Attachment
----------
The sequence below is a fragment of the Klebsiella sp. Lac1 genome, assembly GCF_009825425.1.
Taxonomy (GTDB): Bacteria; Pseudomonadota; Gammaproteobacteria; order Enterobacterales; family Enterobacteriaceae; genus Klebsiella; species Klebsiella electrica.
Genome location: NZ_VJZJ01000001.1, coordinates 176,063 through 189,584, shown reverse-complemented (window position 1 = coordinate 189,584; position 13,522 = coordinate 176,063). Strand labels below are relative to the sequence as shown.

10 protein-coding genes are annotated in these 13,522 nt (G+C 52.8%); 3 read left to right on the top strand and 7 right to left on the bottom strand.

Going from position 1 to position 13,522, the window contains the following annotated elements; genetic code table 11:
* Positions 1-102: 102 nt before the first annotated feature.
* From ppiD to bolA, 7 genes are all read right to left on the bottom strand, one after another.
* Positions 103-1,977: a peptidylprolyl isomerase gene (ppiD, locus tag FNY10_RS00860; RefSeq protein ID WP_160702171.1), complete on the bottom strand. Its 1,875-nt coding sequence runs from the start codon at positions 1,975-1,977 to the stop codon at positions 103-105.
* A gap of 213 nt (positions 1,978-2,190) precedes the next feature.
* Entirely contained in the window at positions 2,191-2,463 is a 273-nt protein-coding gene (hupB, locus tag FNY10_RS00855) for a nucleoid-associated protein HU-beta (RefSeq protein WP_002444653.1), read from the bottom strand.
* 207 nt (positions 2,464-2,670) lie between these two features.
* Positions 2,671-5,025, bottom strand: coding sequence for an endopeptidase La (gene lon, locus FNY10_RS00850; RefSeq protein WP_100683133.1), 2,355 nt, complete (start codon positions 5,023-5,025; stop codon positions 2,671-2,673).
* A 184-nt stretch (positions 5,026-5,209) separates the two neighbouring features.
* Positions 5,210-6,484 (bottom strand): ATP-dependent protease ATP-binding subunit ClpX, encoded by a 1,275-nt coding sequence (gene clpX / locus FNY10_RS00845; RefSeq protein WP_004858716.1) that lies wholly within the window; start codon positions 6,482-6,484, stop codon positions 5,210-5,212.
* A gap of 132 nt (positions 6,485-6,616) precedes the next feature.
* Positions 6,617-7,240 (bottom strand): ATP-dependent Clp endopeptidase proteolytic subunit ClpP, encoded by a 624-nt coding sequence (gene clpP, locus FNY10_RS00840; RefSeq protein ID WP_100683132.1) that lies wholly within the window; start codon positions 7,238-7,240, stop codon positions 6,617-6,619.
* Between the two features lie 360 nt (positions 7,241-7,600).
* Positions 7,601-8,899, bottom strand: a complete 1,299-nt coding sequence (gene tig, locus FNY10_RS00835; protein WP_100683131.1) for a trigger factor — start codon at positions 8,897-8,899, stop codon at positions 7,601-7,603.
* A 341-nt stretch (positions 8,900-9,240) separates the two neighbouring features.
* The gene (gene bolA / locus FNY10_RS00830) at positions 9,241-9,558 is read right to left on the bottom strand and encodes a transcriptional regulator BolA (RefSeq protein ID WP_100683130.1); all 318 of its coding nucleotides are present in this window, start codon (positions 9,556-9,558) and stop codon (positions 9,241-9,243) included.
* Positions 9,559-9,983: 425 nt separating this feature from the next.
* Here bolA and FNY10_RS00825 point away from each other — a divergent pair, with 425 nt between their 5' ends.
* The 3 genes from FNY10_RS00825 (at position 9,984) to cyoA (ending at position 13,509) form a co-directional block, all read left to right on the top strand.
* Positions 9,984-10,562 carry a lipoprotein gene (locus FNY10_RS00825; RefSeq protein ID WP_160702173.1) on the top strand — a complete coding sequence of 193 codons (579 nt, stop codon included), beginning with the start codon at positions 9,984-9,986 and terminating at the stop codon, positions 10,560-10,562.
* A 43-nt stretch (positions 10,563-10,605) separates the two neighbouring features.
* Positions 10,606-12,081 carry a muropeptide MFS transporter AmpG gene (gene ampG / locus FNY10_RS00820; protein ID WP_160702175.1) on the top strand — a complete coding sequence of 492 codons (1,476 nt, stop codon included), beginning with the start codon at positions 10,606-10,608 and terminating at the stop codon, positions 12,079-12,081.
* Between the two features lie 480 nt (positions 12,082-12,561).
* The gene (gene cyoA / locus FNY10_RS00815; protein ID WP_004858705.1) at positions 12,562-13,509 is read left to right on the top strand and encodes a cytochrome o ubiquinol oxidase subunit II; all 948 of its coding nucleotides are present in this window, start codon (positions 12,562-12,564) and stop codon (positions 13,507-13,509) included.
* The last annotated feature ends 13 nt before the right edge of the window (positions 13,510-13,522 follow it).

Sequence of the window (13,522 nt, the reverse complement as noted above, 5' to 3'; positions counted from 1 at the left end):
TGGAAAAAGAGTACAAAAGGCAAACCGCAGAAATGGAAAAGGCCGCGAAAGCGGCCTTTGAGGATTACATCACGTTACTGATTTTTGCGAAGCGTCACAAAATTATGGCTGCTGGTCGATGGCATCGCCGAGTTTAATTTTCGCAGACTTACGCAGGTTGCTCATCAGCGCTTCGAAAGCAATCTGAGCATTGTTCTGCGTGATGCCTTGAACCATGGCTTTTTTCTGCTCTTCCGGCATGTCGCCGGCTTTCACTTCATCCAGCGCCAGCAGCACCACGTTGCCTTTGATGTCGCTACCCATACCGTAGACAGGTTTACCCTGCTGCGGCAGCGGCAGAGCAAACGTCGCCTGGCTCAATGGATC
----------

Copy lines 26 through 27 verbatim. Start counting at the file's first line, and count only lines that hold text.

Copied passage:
* Positions 10,606-12,081 carry a muropeptide MFS transporter AmpG gene (gene ampG / locus FNY10_RS00820; protein ID WP_160702175.1) on the top strand — a complete coding sequence of 492 codons (1,476 nt, stop codon included), beginning with the start codon at positions 10,606-10,608 and terminating at the stop codon, positions 12,079-12,081.
* Between the two features lie 480 nt (positions 12,082-12,561).